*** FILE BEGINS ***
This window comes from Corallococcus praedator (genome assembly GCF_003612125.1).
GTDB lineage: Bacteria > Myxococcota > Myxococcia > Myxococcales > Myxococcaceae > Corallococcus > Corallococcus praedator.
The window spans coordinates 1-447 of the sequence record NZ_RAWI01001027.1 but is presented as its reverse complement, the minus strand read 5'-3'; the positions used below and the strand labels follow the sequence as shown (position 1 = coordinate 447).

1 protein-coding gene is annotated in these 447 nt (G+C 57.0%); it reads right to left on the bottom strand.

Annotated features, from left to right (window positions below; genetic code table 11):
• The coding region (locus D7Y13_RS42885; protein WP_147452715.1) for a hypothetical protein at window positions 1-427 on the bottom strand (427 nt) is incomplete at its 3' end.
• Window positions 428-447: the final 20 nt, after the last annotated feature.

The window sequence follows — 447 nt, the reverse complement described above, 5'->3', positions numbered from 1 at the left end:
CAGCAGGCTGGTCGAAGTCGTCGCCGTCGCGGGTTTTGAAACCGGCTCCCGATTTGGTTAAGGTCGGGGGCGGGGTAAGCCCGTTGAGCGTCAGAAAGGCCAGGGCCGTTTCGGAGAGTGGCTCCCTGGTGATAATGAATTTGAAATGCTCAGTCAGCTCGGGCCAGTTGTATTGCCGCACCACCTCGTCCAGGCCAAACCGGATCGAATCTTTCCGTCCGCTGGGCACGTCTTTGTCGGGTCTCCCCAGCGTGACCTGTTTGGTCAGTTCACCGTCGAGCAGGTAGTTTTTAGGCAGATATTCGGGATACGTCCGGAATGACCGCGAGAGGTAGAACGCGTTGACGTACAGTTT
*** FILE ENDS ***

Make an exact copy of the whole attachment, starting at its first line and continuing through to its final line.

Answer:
This window comes from Corallococcus praedator (genome assembly GCF_003612125.1).
GTDB lineage: Bacteria > Myxococcota > Myxococcia > Myxococcales > Myxococcaceae > Corallococcus > Corallococcus praedator.
The window spans coordinates 1-447 of the sequence record NZ_RAWI01001027.1 but is presented as its reverse complement, the minus strand read 5'-3'; the positions used below and the strand labels follow the sequence as shown (position 1 = coordinate 447).

1 protein-coding gene is annotated in these 447 nt (G+C 57.0%); it reads right to left on the bottom strand.

Annotated features, from left to right (window positions below; genetic code table 11):
• The coding region (locus D7Y13_RS42885; protein WP_147452715.1) for a hypothetical protein at window positions 1-427 on the bottom strand (427 nt) is incomplete at its 3' end.
• Window positions 428-447: the final 20 nt, after the last annotated feature.

The window sequence follows — 447 nt, the reverse complement described above, 5'->3', positions numbered from 1 at the left end:
CAGCAGGCTGGTCGAAGTCGTCGCCGTCGCGGGTTTTGAAACCGGCTCCCGATTTGGTTAAGGTCGGGGGCGGGGTAAGCCCGTTGAGCGTCAGAAAGGCCAGGGCCGTTTCGGAGAGTGGCTCCCTGGTGATAATGAATTTGAAATGCTCAGTCAGCTCGGGCCAGTTGTATTGCCGCACCACCTCGTCCAGGCCAAACCGGATCGAATCTTTCCGTCCGCTGGGCACGTCTTTGTCGGGTCTCCCCAGCGTGACCTGTTTGGTCAGTTCACCGTCGAGCAGGTAGTTTTTAGGCAGATATTCGGGATACGTCCGGAATGACCGCGAGAGGTAGAACGCGTTGACGTACAGTTT